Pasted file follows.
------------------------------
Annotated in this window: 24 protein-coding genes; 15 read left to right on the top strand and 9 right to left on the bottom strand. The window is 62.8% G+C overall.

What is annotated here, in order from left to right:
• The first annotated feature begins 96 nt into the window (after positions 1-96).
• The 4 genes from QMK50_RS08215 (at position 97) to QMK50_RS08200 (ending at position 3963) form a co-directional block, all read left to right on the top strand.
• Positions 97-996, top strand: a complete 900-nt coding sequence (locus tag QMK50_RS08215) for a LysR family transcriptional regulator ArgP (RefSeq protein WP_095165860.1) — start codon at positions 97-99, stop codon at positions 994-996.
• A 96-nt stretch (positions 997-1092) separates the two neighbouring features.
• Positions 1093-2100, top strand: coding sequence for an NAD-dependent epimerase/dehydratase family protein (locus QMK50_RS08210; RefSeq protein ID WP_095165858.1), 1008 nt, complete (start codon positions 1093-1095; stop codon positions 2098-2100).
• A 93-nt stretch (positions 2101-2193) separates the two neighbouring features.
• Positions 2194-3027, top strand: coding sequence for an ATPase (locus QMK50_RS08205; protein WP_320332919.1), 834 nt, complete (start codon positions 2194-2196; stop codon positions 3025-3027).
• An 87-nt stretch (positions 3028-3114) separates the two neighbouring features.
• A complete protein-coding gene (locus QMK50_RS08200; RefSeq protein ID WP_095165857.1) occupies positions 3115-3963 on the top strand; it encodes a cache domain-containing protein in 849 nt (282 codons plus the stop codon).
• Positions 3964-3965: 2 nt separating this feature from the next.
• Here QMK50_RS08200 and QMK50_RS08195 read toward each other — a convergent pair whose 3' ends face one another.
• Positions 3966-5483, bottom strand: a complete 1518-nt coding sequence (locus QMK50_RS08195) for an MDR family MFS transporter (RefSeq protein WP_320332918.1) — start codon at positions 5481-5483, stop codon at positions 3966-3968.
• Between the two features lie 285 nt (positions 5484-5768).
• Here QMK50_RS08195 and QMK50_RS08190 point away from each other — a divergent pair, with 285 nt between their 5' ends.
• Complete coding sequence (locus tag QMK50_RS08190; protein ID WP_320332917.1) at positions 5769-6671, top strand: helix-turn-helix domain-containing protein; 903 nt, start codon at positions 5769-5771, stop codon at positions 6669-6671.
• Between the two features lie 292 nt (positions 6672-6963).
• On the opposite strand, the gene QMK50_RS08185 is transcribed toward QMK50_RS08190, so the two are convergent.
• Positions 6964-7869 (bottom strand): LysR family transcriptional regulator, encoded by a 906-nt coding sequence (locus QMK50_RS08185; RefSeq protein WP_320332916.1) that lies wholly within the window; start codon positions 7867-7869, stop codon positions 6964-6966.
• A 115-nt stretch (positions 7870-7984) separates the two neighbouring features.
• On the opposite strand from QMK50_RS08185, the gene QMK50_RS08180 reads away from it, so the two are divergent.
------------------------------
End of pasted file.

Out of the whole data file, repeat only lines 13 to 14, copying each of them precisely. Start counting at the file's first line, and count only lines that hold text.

• Here QMK50_RS08200 and QMK50_RS08195 read toward each other — a convergent pair whose 3' ends face one another.
• Positions 3966-5483, bottom strand: a complete 1518-nt coding sequence (locus QMK50_RS08195) for an MDR family MFS transporter (RefSeq protein WP_320332918.1) — start codon at positions 5481-5483, stop codon at positions 3966-3968.